Black vultures will also simultaneously thermoregulate and sanitize through the process of sunbathing.  Often observed with wings out and backs to the sun, these birds are warming their bodies while utilizing the UV radiation from sunlight to kill bacteria and parasites on their feathers.

As adults, black vultures experience few predators. Their main threat comes in the form of nest predation either by raccoons or foxes.  Despite their relative safety, vultures still maintain a gruesome defense mechanism against predation; defensive vomiting. Utilizing their stomach acid once more, black vultures are able to produce a foul smelling and corrosive vomit that acts as a deterrent and mace for predators.

In addition to clever adaptations, black vultures themselves are undoubtedly intelligent birds, this trait being readily observable in Gonzo and other captive black vultures. Gonzo observed and interacted with the world around him with great curiosity.  Behind his soulful brown eyes, there was a spectacular presence, a timid and gentle personality with an almost irrefutable perception and understanding.

The social intelligence hypothesis posits that human “intelligence” has evolved in order to adapt to complex interpersonal relations and is generally accepted in the current theory of evolution. It is believed that as the size of the group increases, it becomes necessary to adapt to more complex social relationships within the group, driving the selective pressures for increased neocortex size.  Black vultures are not exempt from this theory, belonging to flocks largely composed of family units and roosting in large masses in the evening.

At Trailside, where the black vultures seemed to have designated the bear exhibit as their daytime roost, their community engagements can be observed through mutual preening, playful chasing, food sharing, and the occasional scuffle. But perhaps the best example of their sociality was seen with Gonzo.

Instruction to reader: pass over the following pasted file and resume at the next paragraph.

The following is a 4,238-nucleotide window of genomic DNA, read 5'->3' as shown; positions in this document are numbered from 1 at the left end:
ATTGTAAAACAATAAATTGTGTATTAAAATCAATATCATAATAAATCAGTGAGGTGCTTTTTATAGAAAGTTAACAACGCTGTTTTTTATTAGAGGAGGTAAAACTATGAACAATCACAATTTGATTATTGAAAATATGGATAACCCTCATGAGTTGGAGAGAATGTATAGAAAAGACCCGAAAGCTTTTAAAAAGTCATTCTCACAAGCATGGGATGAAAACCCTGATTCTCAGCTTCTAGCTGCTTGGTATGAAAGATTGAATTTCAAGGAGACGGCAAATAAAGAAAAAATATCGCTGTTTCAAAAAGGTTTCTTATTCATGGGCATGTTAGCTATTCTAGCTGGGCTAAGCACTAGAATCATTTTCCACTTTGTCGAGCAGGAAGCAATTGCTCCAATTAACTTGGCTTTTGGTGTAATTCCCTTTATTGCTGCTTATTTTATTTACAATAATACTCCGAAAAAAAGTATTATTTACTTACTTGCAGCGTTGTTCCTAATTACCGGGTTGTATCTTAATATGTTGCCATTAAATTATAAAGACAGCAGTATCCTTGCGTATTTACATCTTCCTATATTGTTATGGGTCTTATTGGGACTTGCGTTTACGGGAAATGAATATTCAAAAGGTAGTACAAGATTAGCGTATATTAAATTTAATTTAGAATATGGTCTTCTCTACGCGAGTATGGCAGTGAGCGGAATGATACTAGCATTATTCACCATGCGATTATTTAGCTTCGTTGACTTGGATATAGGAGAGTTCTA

Confined to his exhibit, Gonzo began receiving vulture visitors, and over the years they grew in number to the point which on any given day a sizeable flock of wild black vultures could be seen mingling with Gonzo. Perhaps they were assessing the mystery as to why this member of their species was captive, putting their bald little heads together in a sort of vulture think-tank, or perhaps, lacking his own flock, the wild vultures assimilated him into their own.

Keepers at Trailside have observed on numerous occasions, the passing of food between cage bars to the flock; perhaps, an altruistic sharing of of a captive bird’s bounty. Food sharing in wild vultures is typically only observed within members of the same family.  Perhaps Gonzo viewed this flock as a sort of family. Between shared mice and fish, did the vultures swap tales of harsh winters, open skies, and a northbound journey? Voiceless secrets told hushed through throats lacking a syrinx[2]

[2] The syrinx is the lower larynx or voice organ in birds, situated at or near the junction of the trachea and bronchi and well developed in songbirds

Because Black vultures lack the organ responsible for birdsong in many species, their vocal repertoire consists mainly of huffs, grunts, and hisses. Click here to hear a recording of a black vulture from the The Cornell Lab of Ornithology Macaulay Library.

On the black vulture’s sociability, Charles Darwin wrote:

 “These vultures certainly may be called gregarious, for they seem to have pleasure in society, and are not solely brought together by the attraction of a common prey. On a fine day a flock may often be observed at a great height, each bird wheeling round and round without closing its wings, in the most graceful evolutions. This is clearly performed for the mere pleasure of the exercise, or perhaps is connected with their matrimonial alliances.”

It certainly does appear that black vultures perform many activities through the sheer pleasure the action brings.  Play is widely regarded as a hallmark of intelligence in birds, observable in both crows and ravens.  It is an activity which helps an individual gain information regarding its environment; and play in many forms can be observed in the vultures of Bear Mountain.  In the bear den and along the zoo trail, black vultures can be seen taking turns chasing each other, tossing about hay, playing with sticks and feathers, ripping apart paper bags, tugging on the mesh of exhibits.

Trailside’s resident black bear, Sadie, shares her exhibit with a wild black vulture.

Play is also one of the reasons many Hudson Valley residents are at odds with vultures. In their exploration of this world, it turns out black vultures can be quite destructive. Their favorite pastimes including tearing rubber from windshield wipers, and shingles from roofs.